Graduation Year

2010

Document Type

Dissertation

Degree

Ph.D.

Degree Granting Department

Environmental and Occupational Health

Major Professor

Yehia Y. Hammad, Sc.D.

Co-Major Professor

Thomas E. Bernard, Ph.D.

Committee Member

Steven P. Mlynarek, Ph.D.

Committee Member

Yangxin Huang, Ph.D.

Keywords

Inhalation Challenge, Generation of Aerosols, Exposure System, Aerosols, Particulates

Abstract

The purpose of this study was to characterize and evaluate the performance of a whole-body human exposure chamber for controlled test atmospheres of gases and particulates. The chamber was constructed from Plexiglass, has a volume of 75 ft 3, operated at a flowrate of 33.8 CFM, and both the makeup and exhaust air are HEPA filtered. Fly ash dust was generated using a Wright Dust Feeder. An elutriator was used to eliminate particles larger 8 μm aerodynamic diameter from the airstream. A direct reading instrument, the Rupprecht and Patashnick PM-10 TEOM, was used for determination of particle concentration. Particle size distributions were determined by a QCM cascade impactor. Data from gravimetric analysis were used to test for the evenness of dust concentrations in the chamber. CO2 is used as a representative gas and its concentration was measured using the Metrosonics aq-5000.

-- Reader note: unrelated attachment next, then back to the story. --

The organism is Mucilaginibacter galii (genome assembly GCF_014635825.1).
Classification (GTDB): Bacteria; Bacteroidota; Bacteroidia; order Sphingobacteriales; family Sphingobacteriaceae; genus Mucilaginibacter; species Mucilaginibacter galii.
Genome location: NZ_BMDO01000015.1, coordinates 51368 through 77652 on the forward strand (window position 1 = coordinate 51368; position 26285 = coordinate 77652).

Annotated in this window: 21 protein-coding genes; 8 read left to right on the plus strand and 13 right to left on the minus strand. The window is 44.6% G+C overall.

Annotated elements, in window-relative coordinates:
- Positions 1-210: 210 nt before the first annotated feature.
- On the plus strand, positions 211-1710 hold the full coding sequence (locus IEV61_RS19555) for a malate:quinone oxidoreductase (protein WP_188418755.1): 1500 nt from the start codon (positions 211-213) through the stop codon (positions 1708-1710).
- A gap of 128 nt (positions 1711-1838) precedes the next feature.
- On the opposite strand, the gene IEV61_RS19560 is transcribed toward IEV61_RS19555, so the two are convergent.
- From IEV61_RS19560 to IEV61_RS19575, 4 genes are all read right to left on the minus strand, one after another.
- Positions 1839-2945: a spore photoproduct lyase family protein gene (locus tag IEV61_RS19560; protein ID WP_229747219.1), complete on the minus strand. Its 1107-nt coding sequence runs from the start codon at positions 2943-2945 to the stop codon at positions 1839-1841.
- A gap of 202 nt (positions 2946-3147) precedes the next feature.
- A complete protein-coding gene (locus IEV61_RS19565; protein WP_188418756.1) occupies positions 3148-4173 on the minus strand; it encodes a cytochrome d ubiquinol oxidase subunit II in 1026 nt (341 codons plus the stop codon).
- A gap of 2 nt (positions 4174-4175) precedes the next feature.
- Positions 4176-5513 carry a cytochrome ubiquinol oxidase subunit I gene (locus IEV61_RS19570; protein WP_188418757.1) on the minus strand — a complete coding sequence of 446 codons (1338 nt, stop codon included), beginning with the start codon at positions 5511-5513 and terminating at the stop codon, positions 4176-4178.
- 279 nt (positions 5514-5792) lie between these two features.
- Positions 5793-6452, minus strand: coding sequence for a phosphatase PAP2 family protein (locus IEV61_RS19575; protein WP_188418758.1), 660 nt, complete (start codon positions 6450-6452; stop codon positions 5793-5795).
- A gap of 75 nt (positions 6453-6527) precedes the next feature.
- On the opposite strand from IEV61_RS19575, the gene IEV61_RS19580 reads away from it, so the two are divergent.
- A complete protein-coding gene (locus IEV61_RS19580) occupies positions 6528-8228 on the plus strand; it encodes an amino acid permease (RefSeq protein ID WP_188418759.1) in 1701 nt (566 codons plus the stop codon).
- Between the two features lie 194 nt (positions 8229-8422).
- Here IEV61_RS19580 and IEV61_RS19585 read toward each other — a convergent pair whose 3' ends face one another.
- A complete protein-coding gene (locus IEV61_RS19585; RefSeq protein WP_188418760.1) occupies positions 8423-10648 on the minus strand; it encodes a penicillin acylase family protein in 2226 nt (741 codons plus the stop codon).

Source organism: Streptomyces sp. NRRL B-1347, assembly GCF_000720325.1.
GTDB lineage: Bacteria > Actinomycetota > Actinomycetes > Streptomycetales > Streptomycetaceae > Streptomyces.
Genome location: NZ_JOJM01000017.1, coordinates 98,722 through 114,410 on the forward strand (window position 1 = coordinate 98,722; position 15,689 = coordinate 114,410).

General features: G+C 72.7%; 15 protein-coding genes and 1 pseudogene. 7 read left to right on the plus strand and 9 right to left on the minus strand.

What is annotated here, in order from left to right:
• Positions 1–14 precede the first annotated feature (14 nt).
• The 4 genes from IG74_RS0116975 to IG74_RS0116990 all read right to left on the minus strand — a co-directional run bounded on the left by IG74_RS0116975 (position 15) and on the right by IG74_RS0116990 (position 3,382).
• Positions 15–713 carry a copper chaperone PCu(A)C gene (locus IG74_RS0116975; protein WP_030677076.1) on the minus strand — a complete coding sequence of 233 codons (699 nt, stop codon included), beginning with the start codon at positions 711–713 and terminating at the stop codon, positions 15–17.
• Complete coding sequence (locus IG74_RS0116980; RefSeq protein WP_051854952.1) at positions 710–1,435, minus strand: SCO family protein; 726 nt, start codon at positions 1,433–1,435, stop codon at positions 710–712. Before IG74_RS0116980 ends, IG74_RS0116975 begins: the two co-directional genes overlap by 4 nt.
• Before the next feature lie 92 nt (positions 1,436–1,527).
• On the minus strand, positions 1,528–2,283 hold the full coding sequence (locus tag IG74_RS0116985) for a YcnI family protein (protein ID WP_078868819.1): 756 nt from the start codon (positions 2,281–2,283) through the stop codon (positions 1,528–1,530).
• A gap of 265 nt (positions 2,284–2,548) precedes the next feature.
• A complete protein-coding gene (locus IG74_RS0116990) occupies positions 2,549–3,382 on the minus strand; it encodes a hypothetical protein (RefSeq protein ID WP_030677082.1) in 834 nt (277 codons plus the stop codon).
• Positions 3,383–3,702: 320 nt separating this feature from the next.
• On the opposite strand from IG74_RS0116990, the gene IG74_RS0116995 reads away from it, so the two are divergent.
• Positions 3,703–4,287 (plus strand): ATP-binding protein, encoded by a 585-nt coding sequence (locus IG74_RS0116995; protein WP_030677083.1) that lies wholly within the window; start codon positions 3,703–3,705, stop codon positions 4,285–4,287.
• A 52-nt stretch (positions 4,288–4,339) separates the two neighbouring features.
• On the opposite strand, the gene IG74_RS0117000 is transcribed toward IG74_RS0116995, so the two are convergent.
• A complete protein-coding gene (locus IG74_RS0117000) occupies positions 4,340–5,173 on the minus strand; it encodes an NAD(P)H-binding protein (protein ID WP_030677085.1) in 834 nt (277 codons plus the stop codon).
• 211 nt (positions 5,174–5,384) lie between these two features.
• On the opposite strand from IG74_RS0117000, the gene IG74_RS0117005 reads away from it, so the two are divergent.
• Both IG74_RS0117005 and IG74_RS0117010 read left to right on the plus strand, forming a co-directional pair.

Total dust concentrations as measured by the TEOM, in μg/m 3, at 0.2, 0.4, 0.6 and 1.6 RPMs of the Wright Dust Feeder, were 110 + 2.8, 173 + 8.5, 398 + 20 and 550 + 17, respectively. For these RPMs, particle size distributions were associated with a MMD of 1.27 μm and a GSD of 2.35, a MMD of 1.39 and a GSD of 2.22, a MMD of 1.46 and a GSD of 2.08, a MMD of 1.15 and a GSD of 2.2, respectively. Total dust concentrations as measured by gravimetric analysis, in μg/m3

for the respirable fraction. Dust concentrations measured at different points within the chamber showed uniform distribution with a variability less than 10%. Similarly, the particle size distributions were found to be consistent across the different RPMs settings. Regarding carbon dioxide, its concentration was straightforward and the measured and theoretical maximum concentration levels were in agreement.

The performance of this whole-body human exposure chamber has been characterized and evaluated for low levels of particles and gases and now it is a valuable research tool for inhalation challenge studies.

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